A minor character in writer-director Jonas Carpignano’s first feature, 2015’s Mediterranea, 14-year-old Pio (Pio Amato), a Romani living in the Italian port town of Gioia Tauro, takes center stage for Carpignano’s follow-up, the bleak but heartfelt coming-of-age drama A Ciambra. Born into a sprawling family of petty criminals living on the edges of society, Pio has already grown up far more than any kid should by the time the movie begins, and he’s even more eager to prove himself as the man of his chaotic household once his father and his older brother get sent to jail for minor crimes. To that end, he forms a partnership with Burkinabe immigrant Ayiva (Koudous Seihon), one of the main characters of Mediterranea, finding a new, slightly less belligerent male role model.
Some of the scenes between Pio and Ayiva are sweet in a sort of disreputable way, as they scheme to make money for Pio’s family by selling stolen goods. But this isn’t the kind of movie in which everything works out in the end, and it becomes increasingly apparent that Pio’s life and his newfound friendship are headed down some dark paths. Carpignano takes his time getting to that point, though, and the two-hour movie meanders through various vignettes of daily life in Pio’s close-knit community, not all of which are compelling. Carpignano works mainly with non-actors, and Pio’s entire family is played by the real-life Amato family, mostly using their real names, although the individual relationships aren’t always clear. That gives the movie an enhanced sense of authenticity, which makes it even more jarring when Carpignano occasionally shifts to a magical-realist tone, putting Pio face to face with visions of a young version of his grandfather and a majestic horse that trots through the town’s crumbling streets.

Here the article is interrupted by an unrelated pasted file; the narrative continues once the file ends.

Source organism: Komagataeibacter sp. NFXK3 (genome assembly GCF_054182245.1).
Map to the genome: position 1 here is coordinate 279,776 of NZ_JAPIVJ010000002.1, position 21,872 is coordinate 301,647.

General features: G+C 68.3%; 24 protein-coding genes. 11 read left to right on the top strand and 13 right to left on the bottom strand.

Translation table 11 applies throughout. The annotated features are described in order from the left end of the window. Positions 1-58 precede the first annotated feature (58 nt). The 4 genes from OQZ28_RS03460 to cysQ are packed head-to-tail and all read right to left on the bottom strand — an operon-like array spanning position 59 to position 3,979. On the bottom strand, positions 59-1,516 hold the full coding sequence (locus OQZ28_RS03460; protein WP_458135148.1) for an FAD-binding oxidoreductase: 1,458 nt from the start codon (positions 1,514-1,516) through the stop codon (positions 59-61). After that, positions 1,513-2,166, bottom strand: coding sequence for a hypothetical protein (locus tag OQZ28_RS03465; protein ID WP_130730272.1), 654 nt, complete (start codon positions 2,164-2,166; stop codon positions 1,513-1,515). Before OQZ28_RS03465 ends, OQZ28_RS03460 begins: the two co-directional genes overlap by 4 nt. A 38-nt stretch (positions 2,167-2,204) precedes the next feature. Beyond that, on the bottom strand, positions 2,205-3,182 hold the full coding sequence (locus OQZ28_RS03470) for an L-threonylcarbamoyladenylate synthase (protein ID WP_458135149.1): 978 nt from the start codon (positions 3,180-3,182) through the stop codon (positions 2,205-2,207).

Those moments are too infrequent to reframe the movie as a fable, and it’s most effective as a naturalist portrayal of life in a very specific community, indebted both to the neo-realist films of its home country and more recent European realist filmmakers like the Dardenne brothers (Carpignano uses plenty of Dardenne-style follow shots as he tracks his protagonist around town). Star Amato can be a bit inscrutable, but the character is still struggling with his own identity, and he doesn’t always understand his own actions. Pio tries hard to radiate toughness, smoking and drinking and brazenly committing small crimes, but he’s also afraid of elevators and moving trains, and is still a naïve kid in many ways. Thanks to his community’s rejection of societal structure, he doesn’t even know how to read.
While Mediterranea focused on the plight of refugees and immigrants in a changing Italy, A Ciambra is more about ingrained cultural and social divisions, with the Romani forever set apart from the people they somewhat derisively refer to as “Italians.” Living in poverty and treated as second-class citizens, Pio’s family has plenty in common with Ayiva and his fellow refugees, but Pio’s relatives are just as bigoted toward Africans as Italians are toward Romani. Pio ends up caught in the middle, and while it’s easy to root for him to rise above his background and do the right thing, the strength (and frustration) of A Ciambra is that the movie knows how unlikely that is to happen.